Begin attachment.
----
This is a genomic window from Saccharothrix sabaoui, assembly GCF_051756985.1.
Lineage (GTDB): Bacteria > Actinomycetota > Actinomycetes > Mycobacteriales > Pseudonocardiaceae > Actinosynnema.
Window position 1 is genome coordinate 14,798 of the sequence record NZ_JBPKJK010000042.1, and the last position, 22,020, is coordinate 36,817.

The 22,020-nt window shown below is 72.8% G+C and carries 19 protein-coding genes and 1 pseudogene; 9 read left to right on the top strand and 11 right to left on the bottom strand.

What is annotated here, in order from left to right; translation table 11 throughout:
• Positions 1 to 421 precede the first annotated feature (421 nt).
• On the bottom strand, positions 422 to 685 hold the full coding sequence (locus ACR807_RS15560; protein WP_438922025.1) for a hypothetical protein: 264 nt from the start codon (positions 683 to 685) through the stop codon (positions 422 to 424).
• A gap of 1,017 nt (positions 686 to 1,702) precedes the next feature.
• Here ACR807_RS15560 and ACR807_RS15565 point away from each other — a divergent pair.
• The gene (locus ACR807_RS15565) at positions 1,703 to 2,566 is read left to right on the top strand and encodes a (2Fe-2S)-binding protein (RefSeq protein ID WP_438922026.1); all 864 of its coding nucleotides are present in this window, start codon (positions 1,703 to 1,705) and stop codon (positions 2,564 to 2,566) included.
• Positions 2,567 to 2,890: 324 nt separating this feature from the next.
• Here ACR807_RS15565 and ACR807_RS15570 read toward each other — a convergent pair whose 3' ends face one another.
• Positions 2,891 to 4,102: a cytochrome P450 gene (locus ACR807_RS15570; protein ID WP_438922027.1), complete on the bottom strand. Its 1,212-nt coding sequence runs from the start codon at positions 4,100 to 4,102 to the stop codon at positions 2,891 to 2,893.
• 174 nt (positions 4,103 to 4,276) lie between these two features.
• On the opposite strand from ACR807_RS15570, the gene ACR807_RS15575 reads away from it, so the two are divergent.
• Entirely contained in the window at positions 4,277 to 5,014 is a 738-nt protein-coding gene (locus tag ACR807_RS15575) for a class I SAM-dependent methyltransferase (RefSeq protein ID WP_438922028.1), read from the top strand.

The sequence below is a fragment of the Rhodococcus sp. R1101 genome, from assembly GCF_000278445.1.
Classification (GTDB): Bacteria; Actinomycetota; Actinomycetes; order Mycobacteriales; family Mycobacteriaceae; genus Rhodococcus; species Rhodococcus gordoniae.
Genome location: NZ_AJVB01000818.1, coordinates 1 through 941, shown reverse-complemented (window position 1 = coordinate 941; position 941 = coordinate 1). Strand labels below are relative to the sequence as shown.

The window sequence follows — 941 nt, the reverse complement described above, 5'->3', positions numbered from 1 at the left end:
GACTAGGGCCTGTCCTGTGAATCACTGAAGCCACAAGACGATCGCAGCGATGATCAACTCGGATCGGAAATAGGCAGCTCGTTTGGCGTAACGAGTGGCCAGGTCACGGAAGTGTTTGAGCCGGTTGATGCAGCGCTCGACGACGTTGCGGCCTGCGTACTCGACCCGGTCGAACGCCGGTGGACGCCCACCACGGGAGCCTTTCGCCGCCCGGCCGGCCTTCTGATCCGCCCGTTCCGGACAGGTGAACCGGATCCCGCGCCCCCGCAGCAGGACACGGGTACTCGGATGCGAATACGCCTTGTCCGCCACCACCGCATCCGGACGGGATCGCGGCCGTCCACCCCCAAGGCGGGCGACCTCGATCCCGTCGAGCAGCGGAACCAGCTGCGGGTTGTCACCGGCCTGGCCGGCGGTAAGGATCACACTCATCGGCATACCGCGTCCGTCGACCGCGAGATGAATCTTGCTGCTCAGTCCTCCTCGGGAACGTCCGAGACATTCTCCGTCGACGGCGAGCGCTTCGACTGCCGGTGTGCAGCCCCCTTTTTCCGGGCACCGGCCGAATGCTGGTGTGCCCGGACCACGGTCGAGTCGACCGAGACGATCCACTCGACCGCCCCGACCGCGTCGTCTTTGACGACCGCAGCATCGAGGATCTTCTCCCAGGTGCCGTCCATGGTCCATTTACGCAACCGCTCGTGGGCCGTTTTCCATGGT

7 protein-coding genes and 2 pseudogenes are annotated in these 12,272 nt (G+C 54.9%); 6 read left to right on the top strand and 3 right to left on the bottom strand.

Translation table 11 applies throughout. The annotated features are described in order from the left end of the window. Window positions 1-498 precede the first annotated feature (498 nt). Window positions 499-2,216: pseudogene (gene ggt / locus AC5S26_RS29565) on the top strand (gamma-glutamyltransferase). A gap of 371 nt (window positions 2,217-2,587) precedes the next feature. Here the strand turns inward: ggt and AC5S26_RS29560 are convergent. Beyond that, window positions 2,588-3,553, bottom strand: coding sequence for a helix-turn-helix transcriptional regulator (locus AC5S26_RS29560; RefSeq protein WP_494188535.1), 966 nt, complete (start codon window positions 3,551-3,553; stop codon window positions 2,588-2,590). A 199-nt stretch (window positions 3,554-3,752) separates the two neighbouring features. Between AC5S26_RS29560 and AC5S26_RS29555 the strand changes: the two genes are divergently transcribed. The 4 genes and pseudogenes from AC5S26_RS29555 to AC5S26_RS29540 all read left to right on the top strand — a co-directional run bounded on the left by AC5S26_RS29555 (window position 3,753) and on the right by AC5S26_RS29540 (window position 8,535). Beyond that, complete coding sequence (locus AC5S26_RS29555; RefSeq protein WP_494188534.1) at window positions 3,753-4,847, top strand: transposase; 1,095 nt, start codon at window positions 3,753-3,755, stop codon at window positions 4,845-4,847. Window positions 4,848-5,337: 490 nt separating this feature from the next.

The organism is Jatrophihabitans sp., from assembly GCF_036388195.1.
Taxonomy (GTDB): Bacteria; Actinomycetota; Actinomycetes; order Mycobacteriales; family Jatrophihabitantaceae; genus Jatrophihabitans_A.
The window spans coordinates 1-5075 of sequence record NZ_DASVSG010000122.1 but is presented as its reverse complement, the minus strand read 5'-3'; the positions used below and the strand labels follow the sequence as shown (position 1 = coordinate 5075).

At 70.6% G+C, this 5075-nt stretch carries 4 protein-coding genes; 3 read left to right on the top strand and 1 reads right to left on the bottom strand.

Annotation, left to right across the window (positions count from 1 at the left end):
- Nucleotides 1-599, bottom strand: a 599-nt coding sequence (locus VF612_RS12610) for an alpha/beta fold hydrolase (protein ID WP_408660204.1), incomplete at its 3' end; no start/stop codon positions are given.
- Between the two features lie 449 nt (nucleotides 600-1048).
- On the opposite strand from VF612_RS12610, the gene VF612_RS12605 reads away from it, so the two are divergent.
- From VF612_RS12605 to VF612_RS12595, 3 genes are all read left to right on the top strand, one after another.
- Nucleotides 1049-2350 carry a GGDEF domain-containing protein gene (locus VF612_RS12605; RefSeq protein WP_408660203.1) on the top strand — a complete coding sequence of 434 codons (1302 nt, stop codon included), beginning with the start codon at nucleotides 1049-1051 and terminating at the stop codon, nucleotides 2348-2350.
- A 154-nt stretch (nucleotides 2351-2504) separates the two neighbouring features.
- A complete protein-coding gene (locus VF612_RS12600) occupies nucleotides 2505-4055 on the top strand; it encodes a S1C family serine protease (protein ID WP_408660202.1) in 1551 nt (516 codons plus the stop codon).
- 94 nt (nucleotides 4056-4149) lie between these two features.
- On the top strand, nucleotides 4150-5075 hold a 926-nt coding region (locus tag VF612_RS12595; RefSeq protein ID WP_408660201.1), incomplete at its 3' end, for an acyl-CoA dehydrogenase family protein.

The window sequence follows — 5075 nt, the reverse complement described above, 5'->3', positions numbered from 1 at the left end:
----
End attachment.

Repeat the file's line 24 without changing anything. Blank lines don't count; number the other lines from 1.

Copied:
The organism is Jatrophihabitans sp., from assembly GCF_036388195.1.